• The online Community for people with spinal cord injury, their relatives and friends

  • The online Community for people with spinal cord injury, their relatives and friends

  • The online Community for people with spinal cord injury, their relatives and friends

  • The online Community for people with spinal cord injury, their relatives and friends

  • The online Community for people with spinal cord injury, their relatives and friends

Skin and pressure sores

What causes pressure sores?

Long-lasting pressure or also brief, strong pressure on one part of the skin can cause a decrease in blood flow inside the tissue. The skin presents red spots that do not turn white when pressing. Skin hardens if it is repeatedly exposed to strain at the same point.

This reddening of the skin is caused by dead cells and requires decompression. The strain needs to be alleviated. This happens specifically to body parts that are paralysed and have no sensibility. Skin often reddens in combination with shear forces and rubbing.

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What are shear forces?

Shear forces occur when tissue is moved in opposite directions. Slow pushing or pulling of the various tissue layers causes micro injuries.

Shear forces occur when sitting in bed or when sliding over onto the wheelchair or shower wheelchair, etc.

What are shear forces?

Shear forces occur when tissue is moved in opposite directions. Slow pushing or pulling of the various tissue layers causes micro injuries.

Shear forces occur when sitting in bed or when sliding over onto the wheelchair or shower wheelchair, etc.

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When should the skin be checked?

The skin must be checked at least twice per day: in the morning during your personal hygiene, and at night when going to bed.

Additional skin checks are important …
… after sitting or lying on a new or unaccustomed surface
  • New mattress or bedding material at home
  • Unfamiliar mattress in a hotel, at friends’, in hospital, etc.
  • New wheelchair or cushion
  • New/unfamiliar shower seat or shower wheelchair
  • Sports devices such as a monoski, handbike, speed wheelchair, etc.
  • When travelling: seats on airplanes and buses, etc.
  • Dentist’s chair, examination stretcher, x-ray stretcher, etc.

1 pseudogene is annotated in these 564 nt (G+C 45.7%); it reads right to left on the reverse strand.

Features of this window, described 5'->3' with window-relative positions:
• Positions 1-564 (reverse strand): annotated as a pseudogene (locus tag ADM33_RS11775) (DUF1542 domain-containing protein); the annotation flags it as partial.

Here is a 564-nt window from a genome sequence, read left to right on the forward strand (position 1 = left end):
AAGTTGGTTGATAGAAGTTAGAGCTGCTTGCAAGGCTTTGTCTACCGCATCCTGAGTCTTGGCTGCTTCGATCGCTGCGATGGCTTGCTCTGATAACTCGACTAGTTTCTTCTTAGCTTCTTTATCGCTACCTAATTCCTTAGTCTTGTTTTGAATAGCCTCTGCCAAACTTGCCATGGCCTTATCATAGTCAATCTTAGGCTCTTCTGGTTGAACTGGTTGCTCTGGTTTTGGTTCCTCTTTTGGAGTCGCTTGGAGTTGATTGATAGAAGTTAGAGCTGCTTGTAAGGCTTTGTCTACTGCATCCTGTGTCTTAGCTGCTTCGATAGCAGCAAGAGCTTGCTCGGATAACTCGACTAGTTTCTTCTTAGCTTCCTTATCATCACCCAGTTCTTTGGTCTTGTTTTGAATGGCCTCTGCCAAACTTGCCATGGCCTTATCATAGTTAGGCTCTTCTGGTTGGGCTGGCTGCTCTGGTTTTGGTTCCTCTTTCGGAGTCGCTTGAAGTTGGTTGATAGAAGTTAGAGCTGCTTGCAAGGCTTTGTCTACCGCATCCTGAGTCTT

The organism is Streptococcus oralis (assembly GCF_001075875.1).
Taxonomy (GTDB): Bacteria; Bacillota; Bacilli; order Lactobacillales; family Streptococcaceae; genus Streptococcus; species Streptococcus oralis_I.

• Long car journeys
… after wearing new clothes and shoes
  • Trousers with thick seams
… during a health condition or after an accident
  • Fever, flu
    • fever makes the skin much more sensitive!
  • Diarrhoea
  • Increased spasticity
  • After falls
… when there are skin changes
  • Swellings
  • Dry skin – cracked skin, scaly skin
  • Calluses
  • Hard skin
… in a hot climate
  • When perspiring profusely

The most important way to prevent pressure sores is to frequently check skin via visual examination and palpation:

Feeling and assessing

  • Press the reddened part of the skin with your finger.
  • If the spot disappears (whitish colour for 1 – 2 seconds), further damage can be avoided by relieving this part of the skin.
  • If this part stays red, the skin is damaged and the condition is called decubitus. It is necessary to consistently relieve this part of the skin for a longer period.
  • If hard skin, scabs or blisters have formed, the decubitus is deeply rooted and requires urgent treatment by a doctor.

What do I need to do in the case of pressure sores?

If reddening occurs, ease the pressure on the affected area of skin immediately until the skin has recovered. The further the pressure ulcer has progressed, the longer it will take to recover.

If an erythema can no longer be pressed away, more time is needed for the skin to recover. If the pressure ulcer occurs at a spot that is not affected when using the wheelchair, it is possible to use the wheelchair during the day. However, more frequent periods of relief should be practised. If there is pressure on the affected part, it is necessary to lie in bed with frequent repositioning.

Attention: The coccyx area can also come under pressure when you are sitting in a wheelchair – shear forces.

The longer a pressure sore remains untreated, the deeper the decubitus will be and the longer the recovery period. It is not recommended to treat the wound by oneself over a longer period. Having it checked and treated by a GP or an outpatient care service helps to avoid complications.

How can I avoid pressure sores?

  • Through regular relief of pressure or movement of the weight when sitting in a wheelchair – lifting, leaning to the side or ahead, tilting the wheelchair (roughly every 20 minutes)
  • Pressure relief in bed by shifting into various positions – to the side, prone position
  • Avoid sitting or lying by mistake on objects that can cause pressure ulcers – buttons, cell phones, etc.
  • Crease-free bed sheets, suitable clothes without studs, buttons or thick seams on the buttocks or back
  • By sitting on adapted cushions, if possible – on an airplane, bus, car, etc.
  • Sit on a padded surface for personal hygiene: toilet seat, soft shower seat and shower wheelchair surface

If I notice a reddening at the buttocks using a mirror and cannot check myself if it can be pressed away, what can I do?

Family or a care service can hold the mirror for you or check your skin.

What do I do if I am unsure about my assessment of the reddened part?

Don’t hesitate to see your GP or ask an outpatient care service for help.

What can I do if I notice that my mattress is causing pressure sores repeatedly?

Check the age and condition of the mattress. You may have to get a softer mattress. There are various anti-decubitis mattresses available on the market. They can frequently be hired from companies on a trial basis. Ask your local SCI centre which mattresses are suitable.

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